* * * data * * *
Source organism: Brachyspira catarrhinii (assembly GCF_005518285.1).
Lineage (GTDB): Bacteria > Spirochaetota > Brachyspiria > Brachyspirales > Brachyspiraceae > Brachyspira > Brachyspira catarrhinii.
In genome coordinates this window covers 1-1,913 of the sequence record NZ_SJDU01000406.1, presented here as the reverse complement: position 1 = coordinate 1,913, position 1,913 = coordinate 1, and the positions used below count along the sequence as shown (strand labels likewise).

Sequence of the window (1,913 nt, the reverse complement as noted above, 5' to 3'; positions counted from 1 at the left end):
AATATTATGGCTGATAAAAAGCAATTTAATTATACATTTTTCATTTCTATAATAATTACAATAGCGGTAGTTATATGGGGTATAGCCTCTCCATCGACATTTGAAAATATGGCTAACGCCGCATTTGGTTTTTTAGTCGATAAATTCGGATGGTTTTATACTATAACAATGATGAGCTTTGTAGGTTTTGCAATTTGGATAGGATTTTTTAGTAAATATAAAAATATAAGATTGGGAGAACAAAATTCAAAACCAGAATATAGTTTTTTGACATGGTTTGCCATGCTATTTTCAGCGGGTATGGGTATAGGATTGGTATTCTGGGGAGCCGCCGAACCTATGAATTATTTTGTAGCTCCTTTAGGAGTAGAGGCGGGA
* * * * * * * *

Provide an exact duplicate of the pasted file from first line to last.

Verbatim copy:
Source organism: Brachyspira catarrhinii (assembly GCF_005518285.1).
Lineage (GTDB): Bacteria > Spirochaetota > Brachyspiria > Brachyspirales > Brachyspiraceae > Brachyspira > Brachyspira catarrhinii.
In genome coordinates this window covers 1-1,913 of the sequence record NZ_SJDU01000406.1, presented here as the reverse complement: position 1 = coordinate 1,913, position 1,913 = coordinate 1, and the positions used below count along the sequence as shown (strand labels likewise).

Sequence of the window (1,913 nt, the reverse complement as noted above, 5' to 3'; positions counted from 1 at the left end):
AATATTATGGCTGATAAAAAGCAATTTAATTATACATTTTTCATTTCTATAATAATTACAATAGCGGTAGTTATATGGGGTATAGCCTCTCCATCGACATTTGAAAATATGGCTAACGCCGCATTTGGTTTTTTAGTCGATAAATTCGGATGGTTTTATACTATAACAATGATGAGCTTTGTAGGTTTTGCAATTTGGATAGGATTTTTTAGTAAATATAAAAATATAAGATTGGGAGAACAAAATTCAAAACCAGAATATAGTTTTTTGACATGGTTTGCCATGCTATTTTCAGCGGGTATGGGTATAGGATTGGTATTCTGGGGAGCCGCCGAACCTATGAATTATTTTGTAGCTCCTTTAGGAGTAGAGGCGGGA